Series: upcoming challenges for smart manufacturing #02

ITEA Chairwoman Zeynep Sarilar at the EUREKA Innovation Week

ITEA Chairwoman Zeynep Sarilar on the integration of high-tech concepts, customer/human-centric design, security, servitisation and the importance of open source.

What is happening now in manufacturing is not improvement but revolution. Manufacturing needs to be smart to survive… that’s a no-brainer. But to be smart, a number of challenges must be overcome. I would like to focus on only five of these, and suggest ways of tackling these from a software innovation perspective, or the ITEA Cluster viewpoint.

When we look at these five challenges, we cannot ignore the key role that software innovation plays in meeting these. Indeed, ITEA is an environment where we focus on future markets and the challenges posed by a fast-changing world in which ‘smart’ is the key concept.  ITEA truly is a Global Village for Software Innovation, a community like other EUREKA Clusters that works hard to facilitate impactful results in an atmosphere of intensive international collaboration with a common goal – to turn innovative ideas into new companies, jobs, economic growth and benefits for society.

  1. Integration of High-Tech Concepts: smart manufacturing will involve many high-tech concepts like Smart Factory Data, Flexible Production and Collaborative Robotics. The challenge is to integrate these new technologies to create an efficient manufacturing environment that interacts with its manufacturing plants, collaborates with its value chain including customers and cooperates with machines/robots and employees.
  2. Customer/Human-centric Design: Use of existing technologies will be the disruptive change and this will be based on the requirements received from customer. Human-centric design methodologies will be used to find a change that a customer is willing to pay for and to create revenue after delivery through an ongoing connection to customers. These novel concepts need open and flexible platforms that enable these services to be developed and delivered for fast adoption.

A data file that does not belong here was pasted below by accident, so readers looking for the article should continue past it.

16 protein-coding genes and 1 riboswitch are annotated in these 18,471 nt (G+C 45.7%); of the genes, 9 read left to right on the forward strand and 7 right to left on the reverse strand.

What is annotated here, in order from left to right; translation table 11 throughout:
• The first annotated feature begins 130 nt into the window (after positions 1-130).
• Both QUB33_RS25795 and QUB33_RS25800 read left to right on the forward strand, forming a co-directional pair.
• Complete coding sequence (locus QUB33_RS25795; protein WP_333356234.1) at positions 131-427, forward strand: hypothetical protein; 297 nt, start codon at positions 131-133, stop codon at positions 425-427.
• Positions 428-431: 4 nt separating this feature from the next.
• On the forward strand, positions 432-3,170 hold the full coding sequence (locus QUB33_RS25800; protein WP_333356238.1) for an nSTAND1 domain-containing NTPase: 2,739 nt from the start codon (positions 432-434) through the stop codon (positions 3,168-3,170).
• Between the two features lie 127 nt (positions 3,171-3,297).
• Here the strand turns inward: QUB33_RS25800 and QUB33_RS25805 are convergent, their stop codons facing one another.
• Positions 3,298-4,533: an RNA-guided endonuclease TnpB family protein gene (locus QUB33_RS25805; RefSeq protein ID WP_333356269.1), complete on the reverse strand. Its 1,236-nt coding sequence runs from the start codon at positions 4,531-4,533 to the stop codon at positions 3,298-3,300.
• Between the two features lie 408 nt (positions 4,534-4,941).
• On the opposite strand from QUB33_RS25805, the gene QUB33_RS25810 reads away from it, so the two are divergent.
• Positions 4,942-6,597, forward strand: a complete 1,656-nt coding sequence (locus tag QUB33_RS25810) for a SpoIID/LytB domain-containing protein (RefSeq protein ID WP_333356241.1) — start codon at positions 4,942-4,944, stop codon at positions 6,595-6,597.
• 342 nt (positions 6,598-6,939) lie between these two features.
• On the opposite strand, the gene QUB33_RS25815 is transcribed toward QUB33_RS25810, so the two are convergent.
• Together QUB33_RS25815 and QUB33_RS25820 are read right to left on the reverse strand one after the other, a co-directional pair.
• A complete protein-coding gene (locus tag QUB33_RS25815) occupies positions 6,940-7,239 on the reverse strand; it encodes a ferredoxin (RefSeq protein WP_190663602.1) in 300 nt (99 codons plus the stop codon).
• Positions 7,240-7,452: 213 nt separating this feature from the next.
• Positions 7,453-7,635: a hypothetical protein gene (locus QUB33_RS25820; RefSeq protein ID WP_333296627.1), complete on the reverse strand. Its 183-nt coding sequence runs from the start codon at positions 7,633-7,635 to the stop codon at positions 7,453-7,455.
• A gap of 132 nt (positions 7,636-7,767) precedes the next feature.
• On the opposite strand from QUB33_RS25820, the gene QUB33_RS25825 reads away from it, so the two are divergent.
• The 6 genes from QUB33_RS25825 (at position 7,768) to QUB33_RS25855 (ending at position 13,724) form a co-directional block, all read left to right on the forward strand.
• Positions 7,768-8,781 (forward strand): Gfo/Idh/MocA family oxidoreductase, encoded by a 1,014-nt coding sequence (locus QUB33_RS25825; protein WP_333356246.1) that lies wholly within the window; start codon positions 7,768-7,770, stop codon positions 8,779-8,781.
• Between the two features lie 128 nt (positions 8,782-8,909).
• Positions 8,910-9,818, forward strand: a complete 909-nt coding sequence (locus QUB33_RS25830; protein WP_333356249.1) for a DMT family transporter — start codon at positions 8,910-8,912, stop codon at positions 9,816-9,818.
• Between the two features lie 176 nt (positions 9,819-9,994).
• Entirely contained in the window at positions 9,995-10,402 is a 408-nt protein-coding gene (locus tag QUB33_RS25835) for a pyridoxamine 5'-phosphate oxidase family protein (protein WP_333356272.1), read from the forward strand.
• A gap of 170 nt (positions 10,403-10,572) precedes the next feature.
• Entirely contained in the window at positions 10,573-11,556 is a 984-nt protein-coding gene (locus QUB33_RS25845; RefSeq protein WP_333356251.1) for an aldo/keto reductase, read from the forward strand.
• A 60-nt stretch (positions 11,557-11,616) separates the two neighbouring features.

3. Security by design: Security is a key subject. Security by design will be the model for making systems reliable and safe. Manufacturers will connect their factories with each other and with external partners for smart solutions. Although it may be an expensive exercise it will help to organise things better. Connecting is not only a security issue but it also creates conflicts on data ownership. Despite all the legal issues and potential attacks from hackers, security is indispensable.
  4. Servitisation: Servitisation is a new manufacturing business model that requires a totally digital environment and a common language between partners and components. Once this happens, manufacturing will be based on services. Virtualisation, online data services supported by IoT and cloud technologies will change the nature of manufacturing and business models. The shift towards servitisation gains momentum each and every day.  
  5. Open Source: Open source has a vital role to play in the future of smart manufacturing; it enables direct technology transfer between academia, SMEs and industry. Each new concept or algorithm can be openly shared by industry via open source and that shortens time to market. But it is essential to guarantee continuity of support for open source platforms.

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Raising the productivity and competitiveness of European businesses through technology. Boosting national economies on the international market, and strengthening the basis for sustainable prosperity and employment.